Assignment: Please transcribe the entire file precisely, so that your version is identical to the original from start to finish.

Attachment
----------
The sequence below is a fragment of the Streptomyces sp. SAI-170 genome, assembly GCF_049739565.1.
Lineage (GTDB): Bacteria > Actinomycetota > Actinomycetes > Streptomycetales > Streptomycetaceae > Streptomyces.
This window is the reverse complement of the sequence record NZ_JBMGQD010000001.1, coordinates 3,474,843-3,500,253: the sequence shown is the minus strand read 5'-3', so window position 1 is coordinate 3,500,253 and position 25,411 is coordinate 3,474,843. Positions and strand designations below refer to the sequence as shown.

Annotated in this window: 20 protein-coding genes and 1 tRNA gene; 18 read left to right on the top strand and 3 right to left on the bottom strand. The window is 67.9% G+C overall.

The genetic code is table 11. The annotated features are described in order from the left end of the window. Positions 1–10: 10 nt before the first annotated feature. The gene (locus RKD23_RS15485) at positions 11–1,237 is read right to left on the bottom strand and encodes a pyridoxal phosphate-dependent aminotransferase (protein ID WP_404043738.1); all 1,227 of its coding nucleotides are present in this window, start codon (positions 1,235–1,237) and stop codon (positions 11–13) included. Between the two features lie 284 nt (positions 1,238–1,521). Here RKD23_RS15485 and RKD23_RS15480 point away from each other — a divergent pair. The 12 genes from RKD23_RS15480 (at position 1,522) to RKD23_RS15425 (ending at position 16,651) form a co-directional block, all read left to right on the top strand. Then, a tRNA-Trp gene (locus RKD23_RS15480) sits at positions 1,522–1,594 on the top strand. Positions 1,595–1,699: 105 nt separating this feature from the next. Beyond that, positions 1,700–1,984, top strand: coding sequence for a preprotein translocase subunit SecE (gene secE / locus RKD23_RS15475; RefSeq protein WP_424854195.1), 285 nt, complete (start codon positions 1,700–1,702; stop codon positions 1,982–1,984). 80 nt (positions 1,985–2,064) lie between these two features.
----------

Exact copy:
The sequence below is a fragment of the Streptomyces sp. SAI-170 genome, assembly GCF_049739565.1.
Lineage (GTDB): Bacteria > Actinomycetota > Actinomycetes > Streptomycetales > Streptomycetaceae > Streptomyces.
This window is the reverse complement of the sequence record NZ_JBMGQD010000001.1, coordinates 3,474,843-3,500,253: the sequence shown is the minus strand read 5'-3', so window position 1 is coordinate 3,500,253 and position 25,411 is coordinate 3,474,843. Positions and strand designations below refer to the sequence as shown.

Annotated in this window: 20 protein-coding genes and 1 tRNA gene; 18 read left to right on the top strand and 3 right to left on the bottom strand. The window is 67.9% G+C overall.

The genetic code is table 11. The annotated features are described in order from the left end of the window. Positions 1–10: 10 nt before the first annotated feature. The gene (locus RKD23_RS15485) at positions 11–1,237 is read right to left on the bottom strand and encodes a pyridoxal phosphate-dependent aminotransferase (protein ID WP_404043738.1); all 1,227 of its coding nucleotides are present in this window, start codon (positions 1,235–1,237) and stop codon (positions 11–13) included. Between the two features lie 284 nt (positions 1,238–1,521). Here RKD23_RS15485 and RKD23_RS15480 point away from each other — a divergent pair. The 12 genes from RKD23_RS15480 (at position 1,522) to RKD23_RS15425 (ending at position 16,651) form a co-directional block, all read left to right on the top strand. Then, a tRNA-Trp gene (locus RKD23_RS15480) sits at positions 1,522–1,594 on the top strand. Positions 1,595–1,699: 105 nt separating this feature from the next. Beyond that, positions 1,700–1,984, top strand: coding sequence for a preprotein translocase subunit SecE (gene secE / locus RKD23_RS15475; RefSeq protein WP_424854195.1), 285 nt, complete (start codon positions 1,700–1,702; stop codon positions 1,982–1,984). 80 nt (positions 1,985–2,064) lie between these two features.